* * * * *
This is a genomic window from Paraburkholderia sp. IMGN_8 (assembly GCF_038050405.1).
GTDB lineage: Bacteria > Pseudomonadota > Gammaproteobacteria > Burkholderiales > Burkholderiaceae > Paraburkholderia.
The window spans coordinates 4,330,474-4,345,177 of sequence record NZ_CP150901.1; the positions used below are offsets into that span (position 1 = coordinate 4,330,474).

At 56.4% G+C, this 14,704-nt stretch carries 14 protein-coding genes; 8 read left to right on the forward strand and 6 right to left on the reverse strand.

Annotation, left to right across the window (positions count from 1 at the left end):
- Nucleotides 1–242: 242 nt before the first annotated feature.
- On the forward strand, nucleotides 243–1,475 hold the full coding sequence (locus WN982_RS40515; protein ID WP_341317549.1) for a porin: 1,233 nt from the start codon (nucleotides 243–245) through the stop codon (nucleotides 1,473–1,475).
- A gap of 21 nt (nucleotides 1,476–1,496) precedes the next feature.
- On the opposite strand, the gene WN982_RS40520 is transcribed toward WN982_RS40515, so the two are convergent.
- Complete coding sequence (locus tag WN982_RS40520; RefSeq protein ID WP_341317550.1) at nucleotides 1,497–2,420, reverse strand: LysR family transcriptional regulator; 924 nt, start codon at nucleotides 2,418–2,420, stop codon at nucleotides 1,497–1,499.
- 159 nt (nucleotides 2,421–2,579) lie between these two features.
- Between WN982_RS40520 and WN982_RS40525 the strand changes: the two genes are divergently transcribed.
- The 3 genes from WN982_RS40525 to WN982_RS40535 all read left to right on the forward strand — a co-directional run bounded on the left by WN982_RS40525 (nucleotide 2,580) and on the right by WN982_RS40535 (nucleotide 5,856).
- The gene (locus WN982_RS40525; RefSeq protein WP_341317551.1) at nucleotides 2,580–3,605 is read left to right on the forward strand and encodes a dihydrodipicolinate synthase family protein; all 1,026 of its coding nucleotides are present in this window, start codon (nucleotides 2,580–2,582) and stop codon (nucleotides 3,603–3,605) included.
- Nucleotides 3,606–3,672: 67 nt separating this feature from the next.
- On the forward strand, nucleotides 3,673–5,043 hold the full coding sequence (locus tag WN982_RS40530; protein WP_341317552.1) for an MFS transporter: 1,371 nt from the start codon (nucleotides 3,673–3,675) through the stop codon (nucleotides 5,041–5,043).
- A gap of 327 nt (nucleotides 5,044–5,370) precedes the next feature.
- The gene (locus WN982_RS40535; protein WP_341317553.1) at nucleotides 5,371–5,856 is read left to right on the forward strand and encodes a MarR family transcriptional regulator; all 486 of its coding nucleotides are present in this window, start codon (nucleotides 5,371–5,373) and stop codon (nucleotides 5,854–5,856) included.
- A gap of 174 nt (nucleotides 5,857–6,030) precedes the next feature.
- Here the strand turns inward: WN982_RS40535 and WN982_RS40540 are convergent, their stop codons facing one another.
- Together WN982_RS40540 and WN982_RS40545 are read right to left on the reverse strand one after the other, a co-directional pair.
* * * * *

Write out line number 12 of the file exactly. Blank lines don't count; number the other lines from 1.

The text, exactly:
- Between WN982_RS40520 and WN982_RS40525 the strand changes: the two genes are divergently transcribed.